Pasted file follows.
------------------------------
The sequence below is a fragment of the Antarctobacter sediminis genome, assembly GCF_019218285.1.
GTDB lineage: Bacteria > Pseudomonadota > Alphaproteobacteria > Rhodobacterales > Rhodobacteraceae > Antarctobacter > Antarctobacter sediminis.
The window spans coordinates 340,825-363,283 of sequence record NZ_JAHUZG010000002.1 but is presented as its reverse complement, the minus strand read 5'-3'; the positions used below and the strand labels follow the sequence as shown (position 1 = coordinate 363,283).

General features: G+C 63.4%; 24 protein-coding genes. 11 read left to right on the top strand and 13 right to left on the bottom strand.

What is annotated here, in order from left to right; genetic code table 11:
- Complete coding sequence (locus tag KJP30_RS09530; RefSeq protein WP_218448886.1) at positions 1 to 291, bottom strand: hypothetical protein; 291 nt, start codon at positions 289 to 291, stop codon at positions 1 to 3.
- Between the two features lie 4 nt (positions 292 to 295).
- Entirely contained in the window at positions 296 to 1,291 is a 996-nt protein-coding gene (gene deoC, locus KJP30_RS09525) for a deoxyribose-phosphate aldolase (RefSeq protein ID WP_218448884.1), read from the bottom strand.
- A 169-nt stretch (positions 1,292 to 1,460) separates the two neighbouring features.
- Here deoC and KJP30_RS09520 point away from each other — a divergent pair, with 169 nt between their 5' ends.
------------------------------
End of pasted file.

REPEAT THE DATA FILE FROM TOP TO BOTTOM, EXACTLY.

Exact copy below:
The sequence below is a fragment of the Antarctobacter sediminis genome, assembly GCF_019218285.1.
GTDB lineage: Bacteria > Pseudomonadota > Alphaproteobacteria > Rhodobacterales > Rhodobacteraceae > Antarctobacter > Antarctobacter sediminis.
The window spans coordinates 340,825-363,283 of sequence record NZ_JAHUZG010000002.1 but is presented as its reverse complement, the minus strand read 5'-3'; the positions used below and the strand labels follow the sequence as shown (position 1 = coordinate 363,283).

General features: G+C 63.4%; 24 protein-coding genes. 11 read left to right on the top strand and 13 right to left on the bottom strand.

What is annotated here, in order from left to right; genetic code table 11:
- Complete coding sequence (locus tag KJP30_RS09530; RefSeq protein WP_218448886.1) at positions 1 to 291, bottom strand: hypothetical protein; 291 nt, start codon at positions 289 to 291, stop codon at positions 1 to 3.
- Between the two features lie 4 nt (positions 292 to 295).
- Entirely contained in the window at positions 296 to 1,291 is a 996-nt protein-coding gene (gene deoC, locus KJP30_RS09525) for a deoxyribose-phosphate aldolase (RefSeq protein ID WP_218448884.1), read from the bottom strand.
- A 169-nt stretch (positions 1,292 to 1,460) separates the two neighbouring features.
- Here deoC and KJP30_RS09520 point away from each other — a divergent pair, with 169 nt between their 5' ends.